Brendan Mikkelson  is looking forward to the stretch run and playoffs, even if it is in the American Hockey League.
Mikkelson, who had trouble consistently cracking the Tampa Bay Lightning lineup, cleared waivers and was sent to the minor leagues Monday. The Regina native arrived in New York Tuesday, ready to refocus and rejoin the Eastern Conference-leading Syracuse Crunch.
Playing just four games with the Lightning this season, Mikkelson may stay in Syracuse through the Calder Cup playoffs, which would be his first time playing in the postseason since his rookie year with the Portland Pirates in 2007-08.
“I haven’t played in a week or so now,” Mikkelson said. “Hopefully I’ll be in the lineup and can contribute, and be someone who helps the team.”
The 6-3, 210-pounder was sent down to clear space for fellow defenseman Radko Gudas . Mikkelson believes he can improve his game by molding it to what Tampa Bay was looking to get out of the hard-hitting, intimidating Czech blueliner, Gudas: solid play at both ends, as well as providing a healthy dose of grit.
“(Gudas) is going up because he’s hard to play against, so maybe that’s something I could make a focus of here to help round things out,” Mikkelson said. “Having guys who are hard to play against, you can never have too many of those, right?”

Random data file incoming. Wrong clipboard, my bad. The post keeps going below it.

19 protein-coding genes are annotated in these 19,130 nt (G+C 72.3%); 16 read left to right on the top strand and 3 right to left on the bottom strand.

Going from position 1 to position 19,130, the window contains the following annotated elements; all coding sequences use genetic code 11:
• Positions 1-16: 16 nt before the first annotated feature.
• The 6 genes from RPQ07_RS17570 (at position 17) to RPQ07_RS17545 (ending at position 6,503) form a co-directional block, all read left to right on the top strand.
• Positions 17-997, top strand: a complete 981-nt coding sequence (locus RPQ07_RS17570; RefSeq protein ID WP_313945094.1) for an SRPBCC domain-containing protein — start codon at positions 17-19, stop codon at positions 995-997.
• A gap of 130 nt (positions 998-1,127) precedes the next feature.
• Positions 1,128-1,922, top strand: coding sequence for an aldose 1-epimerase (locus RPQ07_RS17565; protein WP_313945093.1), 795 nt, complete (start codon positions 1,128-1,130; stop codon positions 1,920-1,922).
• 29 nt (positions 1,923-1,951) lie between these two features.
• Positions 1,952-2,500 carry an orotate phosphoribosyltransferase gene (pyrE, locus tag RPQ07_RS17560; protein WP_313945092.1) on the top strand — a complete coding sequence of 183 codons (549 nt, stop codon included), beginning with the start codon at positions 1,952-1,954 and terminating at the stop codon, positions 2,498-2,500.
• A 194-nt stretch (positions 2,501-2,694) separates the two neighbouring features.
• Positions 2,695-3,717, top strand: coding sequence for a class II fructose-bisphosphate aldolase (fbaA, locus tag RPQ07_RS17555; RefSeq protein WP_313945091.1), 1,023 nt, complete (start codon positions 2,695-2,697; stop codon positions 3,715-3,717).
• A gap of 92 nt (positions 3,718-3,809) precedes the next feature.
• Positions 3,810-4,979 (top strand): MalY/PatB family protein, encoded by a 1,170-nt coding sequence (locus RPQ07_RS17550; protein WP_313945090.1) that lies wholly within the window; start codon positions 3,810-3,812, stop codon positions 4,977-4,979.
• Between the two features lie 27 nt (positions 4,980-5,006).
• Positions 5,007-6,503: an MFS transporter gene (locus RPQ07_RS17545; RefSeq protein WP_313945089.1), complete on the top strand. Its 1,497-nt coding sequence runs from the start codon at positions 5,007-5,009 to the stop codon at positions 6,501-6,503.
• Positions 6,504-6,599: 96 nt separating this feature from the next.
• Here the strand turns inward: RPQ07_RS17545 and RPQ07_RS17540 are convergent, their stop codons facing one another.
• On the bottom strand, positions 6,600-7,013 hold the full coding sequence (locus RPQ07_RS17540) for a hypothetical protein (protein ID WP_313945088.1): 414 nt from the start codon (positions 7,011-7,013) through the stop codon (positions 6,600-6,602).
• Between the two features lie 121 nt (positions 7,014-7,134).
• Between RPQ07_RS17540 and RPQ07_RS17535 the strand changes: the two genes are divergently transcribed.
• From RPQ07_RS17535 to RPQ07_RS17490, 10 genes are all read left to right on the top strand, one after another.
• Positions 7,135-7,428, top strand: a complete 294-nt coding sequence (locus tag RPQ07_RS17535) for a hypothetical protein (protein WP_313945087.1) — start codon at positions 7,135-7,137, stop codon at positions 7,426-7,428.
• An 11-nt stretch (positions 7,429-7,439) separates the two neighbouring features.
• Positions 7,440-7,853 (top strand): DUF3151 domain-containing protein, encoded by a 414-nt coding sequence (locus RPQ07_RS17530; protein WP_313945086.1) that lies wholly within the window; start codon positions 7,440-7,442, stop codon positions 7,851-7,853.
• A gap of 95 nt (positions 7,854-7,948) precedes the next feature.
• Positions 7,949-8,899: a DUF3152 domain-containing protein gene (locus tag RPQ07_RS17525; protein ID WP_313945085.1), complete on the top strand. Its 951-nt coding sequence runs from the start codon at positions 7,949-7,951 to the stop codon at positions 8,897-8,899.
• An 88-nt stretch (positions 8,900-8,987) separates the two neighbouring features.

Mikkelson, who has played in more than 130 NHL games, was the odd man out for Tampa Bay. As a healthy scratch, he had extra skating after practice. The workouts allowed him to stay in game shape, as well as fine-tune some of the little things in his game.
“The extra work I was doing was working smart and hard, as opposed to just working hard,” Mikkelson said. “That helped.”
But those workouts can't fully mimic game situations.
Mikkelson played regularly during a conditioning assignment with the Crunch in late February. He saw ice time in all situations during the two week stretch, and registered an assist during Syracuse’s seven-game win streak.
When he returned to the Lightning, he didn’t think much about the possibility of a more permanent stay in the AHL.
“It’s a grind enough as it is... If you get wrapped up thinking about that stuff and the ‘What ifs,’ and not the things you can control, it makes it more of a mental grind," Mikkelson said.
That grind, for now, is in Syracuse.
“It’s a great mix of skill and grit, speed, everything,” Mikkelson said of the Crunch. “It’s good to be back to help out, and do whatever I can to make sure we have a good stretch here to finish the regular season.”